Where are you right now? Looks like you’re in between legs of the tour. Are you at home in New Jersey?
Yeah I’m at home in New Jersey. I just got back from Virginia. My wife’s mother has been a little under the weather. So as soon I got back home off the tour, we went down there to pay her a little visit. And now I’m back in Plainsfield, New Jersey. Over here visiting my brother. Sitting back. Laughing at some things that happened in the past. You know how it is when you’re with family.
I do. I have a brother myself. That’s pretty much all we do when we get together. So, I gotta start off by saying it’s great to interview you on Valentine’s Day. Back in 2012, I was dating the girl who eventually would become my wife. And it was during that year that Faithful Man came out. That was our soundtrack.
That’s what I want to hear! That’s what I want to hear right there! [laughs].
Yeah, so it’s one of our favorite and most important records. We’re married now and about to have a baby, so I gotta say thank you for putting out that record.
Well congratulations on your marriage. I hope the baby is healthy and everything goes perfect for you guys.
When I was preparing for this interview, I came across an article where you said your mother was a gospel singer. I was wondering if you were taken by church music too? Does gospel inform your approach to songwriting today?
My mother was a gospel singer. Let me tell you a story about that. When we were young kids, my mother and father were having a pretty rough time. Back in the day, a man and a woman of color living in North Carolina had very limited opportunities. So on Fridays and Saturdays, our house would turn into a little speakeasy. Daddy would sell fish sandwiches and barbecue sandwiches and some beer. And some corn liquor, you know what I mean? When I look back on it now, I can appreciate why he did that. They saved all that money and eventually bought a house.
That experience of the speakeasy was something. They took good care of us now. We were in safe hands at all times. They would put us to bed, and the party started once they thought we were asleep. But every eye that’s closed is not asleep, trust me [laughs].
When the speakeasy started and the people would come over, they’d start playing some music. And daddy was playing some good music. Jimmy Reed. Buddy Holly. Little Richard. Anything that was popular at that time. He had a nice turntable and nice speakers. They would periodically come back to check on us to make sure we were asleep. But my brothers and I would always see them coming. Peeping out through the cracks. We would see them dancing and having a good time and listening to the music. Mama and daddy would come, and we’d get back in the bed and pretend we were asleep.
That experience of the speakeasy showed me how grown folks act. I’m about seven or eight years old, and I’m watching these grown folks react to this secular music. But then on Sunday, we had to go to Sunday School. And I would see some of the same people that were doing some of these crazy dances on Friday and Saturday night. And now I’d see them in the church. They’d have their hands stuck up in the air looking at the ceiling like they were waiting for something to come down. And that used to scare me. I would wonder what they were looking at. I didn’t see nothing but a ceiling. They had their hands stuck up like somebody was going to give them something, but nobody never did.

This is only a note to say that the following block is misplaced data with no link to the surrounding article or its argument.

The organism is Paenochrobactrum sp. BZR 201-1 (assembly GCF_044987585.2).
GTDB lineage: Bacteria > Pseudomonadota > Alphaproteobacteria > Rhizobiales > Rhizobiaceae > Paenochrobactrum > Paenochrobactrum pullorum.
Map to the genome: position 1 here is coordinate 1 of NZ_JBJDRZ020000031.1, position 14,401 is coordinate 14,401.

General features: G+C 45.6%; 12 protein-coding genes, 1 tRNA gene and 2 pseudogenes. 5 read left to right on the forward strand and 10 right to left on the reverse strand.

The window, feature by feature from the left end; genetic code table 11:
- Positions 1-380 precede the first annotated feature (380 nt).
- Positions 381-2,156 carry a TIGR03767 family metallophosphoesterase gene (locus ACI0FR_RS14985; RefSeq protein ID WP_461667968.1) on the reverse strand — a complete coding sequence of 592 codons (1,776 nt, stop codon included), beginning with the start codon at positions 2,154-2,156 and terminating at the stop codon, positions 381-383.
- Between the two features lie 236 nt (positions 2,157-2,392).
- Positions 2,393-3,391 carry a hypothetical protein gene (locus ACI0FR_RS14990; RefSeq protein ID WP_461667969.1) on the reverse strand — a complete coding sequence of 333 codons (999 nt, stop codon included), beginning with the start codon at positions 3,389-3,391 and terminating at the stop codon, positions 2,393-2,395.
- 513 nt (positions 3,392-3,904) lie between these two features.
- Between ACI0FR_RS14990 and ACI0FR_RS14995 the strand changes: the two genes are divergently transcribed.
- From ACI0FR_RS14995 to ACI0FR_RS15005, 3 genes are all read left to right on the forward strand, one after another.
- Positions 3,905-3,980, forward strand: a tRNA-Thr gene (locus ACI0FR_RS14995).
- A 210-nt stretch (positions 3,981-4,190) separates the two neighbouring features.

We had a preacher named Reverend Cotton, and he would touch people. And they’d just fall out on the floor. I’d say to myself, “Please don’t be touching me.” [laughs] I was scared. I didn’t know why they were falling out.
That was my first experience with secular and gospel music. When I say secular, I’m talking about the blues of that time. The rhythms of that time. Everything at that time was closely related to gospel. It was before the time when things had gotten completely separated from gospel. That was the shaping of my musical life. Gospel and secular music have always been close to me.
Secular musicians back then – soul music I call it – they were singing about things in their lives, things that were happening at that time. But they always did it in a respectable way. So for the music, the soul music that I create, I try to keep God in mind. Regarding what I’m saying and how I say it. I hope that God would be pleased even though I’m not singing about the “when and the then.” Gospel is about the “when and the then.” And the coming. But true soul music is about the “here and the now.” A true soul singer hopes it will be pleasing to God. So I try not go beyond the borders of what God wouldn’t like. I always try to keep God in mind. The things I sing about are the “here and the now,” but I pray that God would say, “You didn’t do too bad, son. You didn’t stray too far away.”
I was kind of expecting you to say something like that, because my next question was about the parties at your house. I read that you once called it a “juke joint.”
Yeah there were juke joints back then. If you’re selling corn liquor and you’re selling beer, that’s a juke joint. I’m not making any excuses for my father. He didn’t take the money and have a good time. He bought us a house. We were some of the only blacks living in Wilson that lived in our own house. Some of the very few.
My mother was a little bit educated. She had her high school diploma. But my father didn’t. But they put values in our lives. I saw that there may be some things you have to do in life that you might not be too proud of, but you take advantage of whatever the situation is, and you make the best of that situation. That’s what my father and mother did. I take my hat off to them to this day. And believe it or not, they’re with me twenty four hours a day. Their spirits are with me. I even named an album after my mother. Emma Jean. That’s how close knit of a family we were.